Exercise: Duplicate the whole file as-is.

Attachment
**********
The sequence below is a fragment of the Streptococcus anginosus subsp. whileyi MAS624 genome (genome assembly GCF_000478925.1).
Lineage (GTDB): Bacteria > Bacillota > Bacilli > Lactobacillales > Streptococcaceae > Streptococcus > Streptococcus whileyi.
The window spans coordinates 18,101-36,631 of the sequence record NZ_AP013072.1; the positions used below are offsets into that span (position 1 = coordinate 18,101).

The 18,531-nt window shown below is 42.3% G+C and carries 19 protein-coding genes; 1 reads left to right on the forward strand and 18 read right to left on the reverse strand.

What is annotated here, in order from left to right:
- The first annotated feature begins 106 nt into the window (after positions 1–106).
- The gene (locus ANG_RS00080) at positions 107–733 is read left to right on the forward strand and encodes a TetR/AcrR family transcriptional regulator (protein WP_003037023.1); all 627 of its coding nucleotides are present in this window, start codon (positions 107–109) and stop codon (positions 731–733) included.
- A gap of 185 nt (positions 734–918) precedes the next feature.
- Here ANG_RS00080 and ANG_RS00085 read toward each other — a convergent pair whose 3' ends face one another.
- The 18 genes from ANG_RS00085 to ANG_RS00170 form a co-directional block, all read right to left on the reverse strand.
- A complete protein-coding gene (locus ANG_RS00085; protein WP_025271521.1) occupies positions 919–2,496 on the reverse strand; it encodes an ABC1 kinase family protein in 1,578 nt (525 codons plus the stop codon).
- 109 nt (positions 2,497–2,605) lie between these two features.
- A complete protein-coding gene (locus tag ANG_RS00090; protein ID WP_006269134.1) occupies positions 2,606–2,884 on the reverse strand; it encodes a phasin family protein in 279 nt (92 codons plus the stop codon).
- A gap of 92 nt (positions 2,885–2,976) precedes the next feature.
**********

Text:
The sequence below is a fragment of the Streptococcus anginosus subsp. whileyi MAS624 genome (genome assembly GCF_000478925.1).
Lineage (GTDB): Bacteria > Bacillota > Bacilli > Lactobacillales > Streptococcaceae > Streptococcus > Streptococcus whileyi.
The window spans coordinates 18,101-36,631 of the sequence record NZ_AP013072.1; the positions used below are offsets into that span (position 1 = coordinate 18,101).

The 18,531-nt window shown below is 42.3% G+C and carries 19 protein-coding genes; 1 reads left to right on the forward strand and 18 read right to left on the reverse strand.

What is annotated here, in order from left to right:
- The first annotated feature begins 106 nt into the window (after positions 1–106).
- The gene (locus ANG_RS00080) at positions 107–733 is read left to right on the forward strand and encodes a TetR/AcrR family transcriptional regulator (protein WP_003037023.1); all 627 of its coding nucleotides are present in this window, start codon (positions 107–109) and stop codon (positions 731–733) included.
- A gap of 185 nt (positions 734–918) precedes the next feature.
- Here ANG_RS00080 and ANG_RS00085 read toward each other — a convergent pair whose 3' ends face one another.
- The 18 genes from ANG_RS00085 to ANG_RS00170 form a co-directional block, all read right to left on the reverse strand.
- A complete protein-coding gene (locus ANG_RS00085; protein WP_025271521.1) occupies positions 919–2,496 on the reverse strand; it encodes an ABC1 kinase family protein in 1,578 nt (525 codons plus the stop codon).
- 109 nt (positions 2,497–2,605) lie between these two features.
- A complete protein-coding gene (locus tag ANG_RS00090; protein ID WP_006269134.1) occupies positions 2,606–2,884 on the reverse strand; it encodes a phasin family protein in 279 nt (92 codons plus the stop codon).
- A gap of 92 nt (positions 2,885–2,976) precedes the next feature.